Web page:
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New Jersey attempting to ween itself from federal teat

The Star-Ledger today, in an article titled, “Gov. Christie’s proposed budget could cost state agencies millions in federal grants” made the case for more dependence on federal stimulus and tax money to balance the books.

But, isn’t that what we’ve been trying for over 20 years now as a state?

Consider:  The dire cuts in education are made radically worse by the fiscal slight-of-hand known as the stimulus money.  Obama stimulus money totalling $100 billion was directed to states for education.  New Jersey was one of the top recipients.  Yet the New York Times reports that “of the 20 states in the study by Michael A. Rebell, a professor at Teachers College, and two colleagues, Jessica Wolff and Dan Yaverbaum, six of them — Alabama, Arizona, Georgia, Nevada, New Jersey and Washington — had allotted all of their education stabilization money to schools for this school year and last, leaving zero to spend on the school term beginning this fall.”

It’s hard to pin down exactly how much money New Jersey got from the stimulus funds, but one article from the Star-Ledger put that number at $609 million as of April of last year.  So bad, however, was the financial mismanagement of the New Jersey education system that our then menacing liberal overlord, the befuddled Jon Corzine, chose to spend all $609 million in one shot so as to cook the books and bolster his chances at re-election.  Instead of being a good steward of the money given, Governor Corzine simply spent like a drunken sailor to appease the teacher union, buy some votes, and put lipstick on the pig of New Jersey’s fiscal crisis.  That’s not leadership, that’s nefarious narcissism at its worst.

This type of budgeting was done across the board and in every department of the state.  And while Corzine was a master at this practice, he was not alone.  Aided by the crooks and buffoons in the New Jersey senate and assembly, he continued the time honored tradition of fiscal malfeasance set forth by his predecessors Jim Florio, Christie Whitman and Jim McGreevey.  Thus, Governor Christie, upon entering office, found the situation much more dire than he was led to believe.  Whatever your thoughts of his choices in making ends meet, credit is due for his unwillingness to just join the elite club of the cook-booking governors of yesteryear.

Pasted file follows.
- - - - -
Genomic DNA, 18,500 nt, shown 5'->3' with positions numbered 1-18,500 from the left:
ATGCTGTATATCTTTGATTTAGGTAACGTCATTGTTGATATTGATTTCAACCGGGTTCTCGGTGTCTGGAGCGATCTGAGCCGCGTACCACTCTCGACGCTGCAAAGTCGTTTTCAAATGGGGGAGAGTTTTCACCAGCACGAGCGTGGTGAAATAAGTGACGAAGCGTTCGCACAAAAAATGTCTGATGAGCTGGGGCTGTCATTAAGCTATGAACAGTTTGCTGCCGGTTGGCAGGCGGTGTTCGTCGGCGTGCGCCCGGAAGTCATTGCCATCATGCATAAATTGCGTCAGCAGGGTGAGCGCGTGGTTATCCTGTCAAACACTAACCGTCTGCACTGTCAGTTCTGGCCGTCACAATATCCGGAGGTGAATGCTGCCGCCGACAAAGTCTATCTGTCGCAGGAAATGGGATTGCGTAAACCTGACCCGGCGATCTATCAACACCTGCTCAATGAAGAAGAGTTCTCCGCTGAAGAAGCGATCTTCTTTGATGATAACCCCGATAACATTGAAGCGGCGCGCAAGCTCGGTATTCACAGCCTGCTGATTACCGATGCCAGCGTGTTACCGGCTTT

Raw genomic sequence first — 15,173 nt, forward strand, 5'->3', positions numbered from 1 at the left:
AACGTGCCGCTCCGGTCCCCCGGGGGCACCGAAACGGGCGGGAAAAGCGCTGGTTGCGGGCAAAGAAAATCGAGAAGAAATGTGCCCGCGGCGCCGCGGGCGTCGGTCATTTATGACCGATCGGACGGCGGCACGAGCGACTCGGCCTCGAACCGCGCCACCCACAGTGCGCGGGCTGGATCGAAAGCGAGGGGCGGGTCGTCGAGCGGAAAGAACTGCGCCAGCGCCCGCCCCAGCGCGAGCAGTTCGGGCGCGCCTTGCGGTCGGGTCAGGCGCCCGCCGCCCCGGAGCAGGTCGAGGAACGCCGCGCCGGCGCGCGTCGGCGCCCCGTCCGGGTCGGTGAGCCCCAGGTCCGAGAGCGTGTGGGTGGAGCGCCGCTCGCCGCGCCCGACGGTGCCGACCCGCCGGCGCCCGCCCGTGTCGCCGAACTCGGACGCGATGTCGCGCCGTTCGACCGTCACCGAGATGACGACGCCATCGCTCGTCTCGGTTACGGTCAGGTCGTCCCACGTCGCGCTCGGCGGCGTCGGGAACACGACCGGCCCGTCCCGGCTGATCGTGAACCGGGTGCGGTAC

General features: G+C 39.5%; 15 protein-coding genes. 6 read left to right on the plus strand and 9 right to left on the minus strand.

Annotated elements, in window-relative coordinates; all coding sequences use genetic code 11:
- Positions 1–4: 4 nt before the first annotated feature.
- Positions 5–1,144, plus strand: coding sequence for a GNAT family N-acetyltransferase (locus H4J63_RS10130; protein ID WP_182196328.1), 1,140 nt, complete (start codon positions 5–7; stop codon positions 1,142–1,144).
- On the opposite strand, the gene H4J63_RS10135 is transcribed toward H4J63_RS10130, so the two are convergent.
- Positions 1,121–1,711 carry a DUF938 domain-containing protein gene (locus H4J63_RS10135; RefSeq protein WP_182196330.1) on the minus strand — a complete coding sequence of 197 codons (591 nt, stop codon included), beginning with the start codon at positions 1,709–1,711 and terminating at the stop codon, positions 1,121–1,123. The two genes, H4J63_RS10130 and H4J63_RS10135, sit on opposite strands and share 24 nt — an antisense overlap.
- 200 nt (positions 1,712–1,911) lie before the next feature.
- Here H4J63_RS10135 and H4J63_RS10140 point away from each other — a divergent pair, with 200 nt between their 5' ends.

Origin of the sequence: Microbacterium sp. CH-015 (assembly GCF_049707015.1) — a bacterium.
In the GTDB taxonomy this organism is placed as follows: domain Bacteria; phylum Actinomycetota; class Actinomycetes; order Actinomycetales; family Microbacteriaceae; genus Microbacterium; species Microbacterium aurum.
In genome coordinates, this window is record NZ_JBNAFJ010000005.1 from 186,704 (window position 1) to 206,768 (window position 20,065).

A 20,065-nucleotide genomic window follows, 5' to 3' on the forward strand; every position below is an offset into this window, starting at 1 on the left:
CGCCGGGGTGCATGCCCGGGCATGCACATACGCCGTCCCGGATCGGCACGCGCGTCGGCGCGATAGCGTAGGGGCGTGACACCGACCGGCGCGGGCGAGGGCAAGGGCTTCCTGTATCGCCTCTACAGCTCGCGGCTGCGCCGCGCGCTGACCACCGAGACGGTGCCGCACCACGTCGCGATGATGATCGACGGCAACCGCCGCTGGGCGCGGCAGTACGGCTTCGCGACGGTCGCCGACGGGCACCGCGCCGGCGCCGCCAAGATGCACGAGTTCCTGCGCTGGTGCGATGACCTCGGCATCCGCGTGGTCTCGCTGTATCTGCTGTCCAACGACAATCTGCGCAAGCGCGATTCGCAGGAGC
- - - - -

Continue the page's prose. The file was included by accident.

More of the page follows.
Put bluntly, those folks in New Jersey angry over some of Christie’s cuts might want to re-direct at least some of their ire from the current governor to the ghosts of governors past.

Other state governors, like Sarah Palin, Rick Perry and Haley Barbour chose to refuse at least part of the federal stimulus spending exactly because it was like putting a bandage on a gushing wound.  It also, as we see in New Jersey, created unfunded mandates across the board that the state was then left to pick up the tab on when the federal teat became dried up and shriveled.  Or, put another way, when our grandchildren’s piggy banks came up empty and China stopped lending us money.

The media misses the across the board cutting that Christie is doing.  People are focused only on educational spending as though Christie is singling out the field of education.  People pray for Christie’s death and joke about putting a hit out on him while  simultaneously lamenting trumped up fake charges against the allegedly “blood-thirsty” tea party folks against Democratic congressmen.  No hard evidence has been provided in those cases, although a Republican congressman, Eric Cantor of Virginia did actually have a man arrested for threatening to kill him and shooting his office and Twitter was al abuzz with folks calling for the murder of Sarah Palin.  Did you hear about that or was your trusted media too busy pushing the false narrative about congressmen who were allegedly spit on by tea party activists, albeit in such a miraculous manner as to aboid every single one of the thousands of media cameras and individual cell phones capable of recording the incident?

This financial wreckage is not of Christie’s making.  Governors from both parties over the last several decades have been putting off till the next governor what needed reform today.  Jon Corzine’s dastardly book cooking is obscene by comparison to Christie’s attempts to balance the books, albeit while having to cut funding to some very worthy projects.